Cinema: Middlebrow, middle-class, magical

On Connait la Chanson (PG)

Let's begin at the very beginning, shall we. Somewhat to one's surprise, given its cartoonishly jaunty, Carry On-like credit titles, the opening sequence of Alain Resnais's On Connait la Chanson is set inside a swastika-draped salon in the Germans' Parisian military headquarters during the ebbing days of World War II. Poor General von Choltitz has just received Hitler's demented order to raze the City of Light. In an agony of indecision, he faces his attendant aides-de-camp. Then he opens his mouth ... and what emerges from it is the guttural squawk of Josephine Baker singing, "I've got two loves - my home and Paree!" Whereupon we cut to the present, and never again revisit the past.

What's going on? The answer is that Resnais is an Anglophile of long standing, whose last two films, the identically-twinned Smoking and No Smoking, were adaptations of Alan Ayckbourn's cycle of interlinked comedies, Intimate Exchanges. And On Connait la Chanson, a merry-go-round (or, rather, melancholy-go-round) of dalliances and misalliances, matches and grotesque mismatches, is a corresponding homage to Dennis Potter.

Or is it? Actually, the surest way to be disappointed by the film is to keep thinking of Potter. The device of allowing characters to voice their unspoken thoughts by lip-synching to popular songs may be the same but, that comically nightmarish flashback apart, the use to which Resnais puts it could scarcely be less Potteresque. In the first place, what we hear are mostly snippety fragments, never complete tunes. Second, there's no dancing, absolutely no attempt to recapture the nostalgic sheen of the classic Hollywood musical. Third, the whole tenor of the narrative is drastically different.

Boasting one of those typically French daisy-chain structures, it focuses on a group of bourgeois Parisians beset by all the usual emotional and material anxieties of their caste. (There are times when it's not unlike a Posy Simmonds strip relocated across the Channel.) Camille (Agnes Jaoul), a crotchety student moonlighting as a tour guide, is timorously wooed by the hangdog Simon (Andre Dussollier), an author of radio dramas moonlighting as an estate agent, whose boss is the suave, womanising Marc (Lambert Wilson), who meets Camille by chance while trying to palm off a spectacular if suspiciously underpriced penthouse apartment on her sister Odile (Sabine Azema), who is exasperated by the eternal shilly- shallying of her stuck-in-the-mud husband, Claude (Pierre Arditi), who - Oh, but what's the point? You've probably already lost track of who's doing what to who, and this is, in any case, the type of film to which a synopsis is utterly irrelevant.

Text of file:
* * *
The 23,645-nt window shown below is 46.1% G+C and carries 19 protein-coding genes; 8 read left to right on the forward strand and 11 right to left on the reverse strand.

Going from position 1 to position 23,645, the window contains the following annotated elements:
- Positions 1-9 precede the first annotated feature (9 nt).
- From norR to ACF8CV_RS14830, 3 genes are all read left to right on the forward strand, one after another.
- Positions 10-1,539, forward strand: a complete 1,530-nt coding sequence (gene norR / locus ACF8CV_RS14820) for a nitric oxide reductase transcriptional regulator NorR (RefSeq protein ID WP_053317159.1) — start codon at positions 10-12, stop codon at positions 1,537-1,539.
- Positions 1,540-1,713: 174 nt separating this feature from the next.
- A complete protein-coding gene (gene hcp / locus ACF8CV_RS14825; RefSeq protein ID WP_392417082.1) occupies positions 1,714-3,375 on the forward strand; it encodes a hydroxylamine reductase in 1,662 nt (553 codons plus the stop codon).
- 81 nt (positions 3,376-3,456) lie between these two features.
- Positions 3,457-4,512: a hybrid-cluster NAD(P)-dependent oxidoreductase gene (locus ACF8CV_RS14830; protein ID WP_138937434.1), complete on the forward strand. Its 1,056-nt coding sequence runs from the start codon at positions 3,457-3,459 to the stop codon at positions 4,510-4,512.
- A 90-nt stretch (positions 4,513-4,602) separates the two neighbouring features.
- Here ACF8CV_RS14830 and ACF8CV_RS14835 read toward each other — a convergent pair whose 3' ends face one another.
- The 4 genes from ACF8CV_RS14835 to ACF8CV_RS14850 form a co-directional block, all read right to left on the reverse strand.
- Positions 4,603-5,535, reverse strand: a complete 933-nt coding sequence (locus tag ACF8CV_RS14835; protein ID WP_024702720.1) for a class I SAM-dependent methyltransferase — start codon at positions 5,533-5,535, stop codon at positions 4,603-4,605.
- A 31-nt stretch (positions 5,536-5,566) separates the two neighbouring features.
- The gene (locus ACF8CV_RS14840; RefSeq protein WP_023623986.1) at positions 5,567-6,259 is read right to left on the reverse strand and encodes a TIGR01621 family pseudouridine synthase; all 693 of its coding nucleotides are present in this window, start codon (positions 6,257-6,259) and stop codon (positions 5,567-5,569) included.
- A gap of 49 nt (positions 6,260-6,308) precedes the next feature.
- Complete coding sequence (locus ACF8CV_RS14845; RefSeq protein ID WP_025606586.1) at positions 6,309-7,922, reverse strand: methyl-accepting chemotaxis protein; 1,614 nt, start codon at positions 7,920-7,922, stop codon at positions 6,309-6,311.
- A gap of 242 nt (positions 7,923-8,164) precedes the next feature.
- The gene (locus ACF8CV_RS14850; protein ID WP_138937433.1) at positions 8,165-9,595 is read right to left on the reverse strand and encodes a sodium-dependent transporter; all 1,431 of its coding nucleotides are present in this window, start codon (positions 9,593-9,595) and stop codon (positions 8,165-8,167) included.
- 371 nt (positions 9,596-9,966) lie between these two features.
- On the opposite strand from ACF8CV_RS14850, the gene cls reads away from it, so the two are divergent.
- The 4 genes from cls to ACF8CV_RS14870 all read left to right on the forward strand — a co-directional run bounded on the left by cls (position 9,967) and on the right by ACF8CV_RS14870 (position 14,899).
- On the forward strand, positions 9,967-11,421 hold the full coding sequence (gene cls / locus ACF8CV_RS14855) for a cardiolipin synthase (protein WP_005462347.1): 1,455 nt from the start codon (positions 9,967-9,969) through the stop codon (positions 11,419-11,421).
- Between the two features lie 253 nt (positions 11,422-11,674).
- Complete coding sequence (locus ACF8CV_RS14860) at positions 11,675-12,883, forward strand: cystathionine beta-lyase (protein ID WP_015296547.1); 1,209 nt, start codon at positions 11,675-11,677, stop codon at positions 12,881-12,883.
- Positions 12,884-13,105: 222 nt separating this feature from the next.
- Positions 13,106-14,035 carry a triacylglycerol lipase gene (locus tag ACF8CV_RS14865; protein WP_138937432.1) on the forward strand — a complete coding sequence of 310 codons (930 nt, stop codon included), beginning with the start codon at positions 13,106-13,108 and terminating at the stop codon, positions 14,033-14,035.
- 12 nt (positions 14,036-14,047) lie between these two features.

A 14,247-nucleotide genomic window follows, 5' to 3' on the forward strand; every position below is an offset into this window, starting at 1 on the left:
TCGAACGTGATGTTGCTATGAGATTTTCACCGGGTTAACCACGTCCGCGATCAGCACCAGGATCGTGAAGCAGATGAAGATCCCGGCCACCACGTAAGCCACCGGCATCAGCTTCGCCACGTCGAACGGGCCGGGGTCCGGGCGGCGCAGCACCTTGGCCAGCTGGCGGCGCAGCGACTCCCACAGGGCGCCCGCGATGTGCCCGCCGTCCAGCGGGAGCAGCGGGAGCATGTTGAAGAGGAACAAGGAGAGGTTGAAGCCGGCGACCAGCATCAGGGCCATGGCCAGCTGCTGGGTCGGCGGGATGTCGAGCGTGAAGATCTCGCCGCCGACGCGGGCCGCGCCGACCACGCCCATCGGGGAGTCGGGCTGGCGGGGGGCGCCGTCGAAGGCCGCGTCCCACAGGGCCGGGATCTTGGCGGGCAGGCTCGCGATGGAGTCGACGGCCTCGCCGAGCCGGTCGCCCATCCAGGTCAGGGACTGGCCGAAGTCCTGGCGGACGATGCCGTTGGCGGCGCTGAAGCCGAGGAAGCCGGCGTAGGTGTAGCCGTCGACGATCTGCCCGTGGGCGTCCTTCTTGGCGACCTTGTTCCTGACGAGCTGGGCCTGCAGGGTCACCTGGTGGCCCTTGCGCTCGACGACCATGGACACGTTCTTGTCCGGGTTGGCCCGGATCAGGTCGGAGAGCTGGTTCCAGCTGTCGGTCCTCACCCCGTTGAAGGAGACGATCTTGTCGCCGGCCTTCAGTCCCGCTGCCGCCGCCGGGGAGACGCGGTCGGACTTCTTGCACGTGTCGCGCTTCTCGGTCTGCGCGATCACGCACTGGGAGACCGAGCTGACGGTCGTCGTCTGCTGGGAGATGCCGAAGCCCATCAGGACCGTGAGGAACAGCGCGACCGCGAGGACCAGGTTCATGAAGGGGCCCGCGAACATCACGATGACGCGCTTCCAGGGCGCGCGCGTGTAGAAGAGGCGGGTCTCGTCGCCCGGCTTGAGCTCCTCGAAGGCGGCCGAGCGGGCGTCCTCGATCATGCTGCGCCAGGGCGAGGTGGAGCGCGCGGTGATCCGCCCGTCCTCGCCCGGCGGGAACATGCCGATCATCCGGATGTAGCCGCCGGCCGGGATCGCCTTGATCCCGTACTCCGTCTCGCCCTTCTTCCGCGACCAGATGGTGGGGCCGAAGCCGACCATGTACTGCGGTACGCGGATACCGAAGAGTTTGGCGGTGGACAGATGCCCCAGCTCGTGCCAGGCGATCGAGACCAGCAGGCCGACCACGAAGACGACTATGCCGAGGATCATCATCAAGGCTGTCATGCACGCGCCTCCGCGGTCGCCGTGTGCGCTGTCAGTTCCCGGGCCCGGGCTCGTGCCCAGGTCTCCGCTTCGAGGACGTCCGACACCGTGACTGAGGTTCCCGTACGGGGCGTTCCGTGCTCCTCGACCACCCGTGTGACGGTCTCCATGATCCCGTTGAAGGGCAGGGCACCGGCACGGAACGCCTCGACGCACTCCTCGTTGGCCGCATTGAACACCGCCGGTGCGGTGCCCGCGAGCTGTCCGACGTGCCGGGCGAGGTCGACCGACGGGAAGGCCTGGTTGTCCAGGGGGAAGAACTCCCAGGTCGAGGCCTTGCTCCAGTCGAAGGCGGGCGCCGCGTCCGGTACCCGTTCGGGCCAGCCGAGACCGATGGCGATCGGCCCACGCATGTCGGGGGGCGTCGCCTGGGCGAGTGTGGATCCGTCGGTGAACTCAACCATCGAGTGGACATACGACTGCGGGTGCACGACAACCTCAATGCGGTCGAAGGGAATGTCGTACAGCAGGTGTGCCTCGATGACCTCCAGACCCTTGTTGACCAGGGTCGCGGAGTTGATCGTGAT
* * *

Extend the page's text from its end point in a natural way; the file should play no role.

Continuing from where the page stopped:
It does, I know, sound fairly minor, and it's unlikely that its huge critical and commercial success in France will be replicated here. Yet there is a paradoxical quality to the film that makes it much more interesting than you might gather from my skeletal little precis. What we have here is something very rare indeed: an art film about just those tribulations that have to be confronted on a daily basis by the kind of people who tend to make up art-film audiences.

Think of it. Could that be said of Godard's films, or Greenaway's, or Wong Kar-Wei's? Just to enter their imaginative worlds necessitates a wrenching shift of gears on the average spectator's part: as LP Hartley nearly said, the art film is a foreign country, they do things differently there. The characters of Resnais's film, by contrast, are a few not-especially- glamorous specimens of middle-class ordinariness. They're not suicidal, just averagely depressive. Not the kind of born losers that art films thrive on, but not the stuff of Hollywood schmaltz either. Individuals not at the end but, like many of us, at the beginning of their tether. As is true of few current films, but of most people's lives, On Connait la Chanson contains no violence, no outrageously kinky sex, no virtuoso four-letter-word tirades. It could almost be a candidate for the Guinness Book of Records.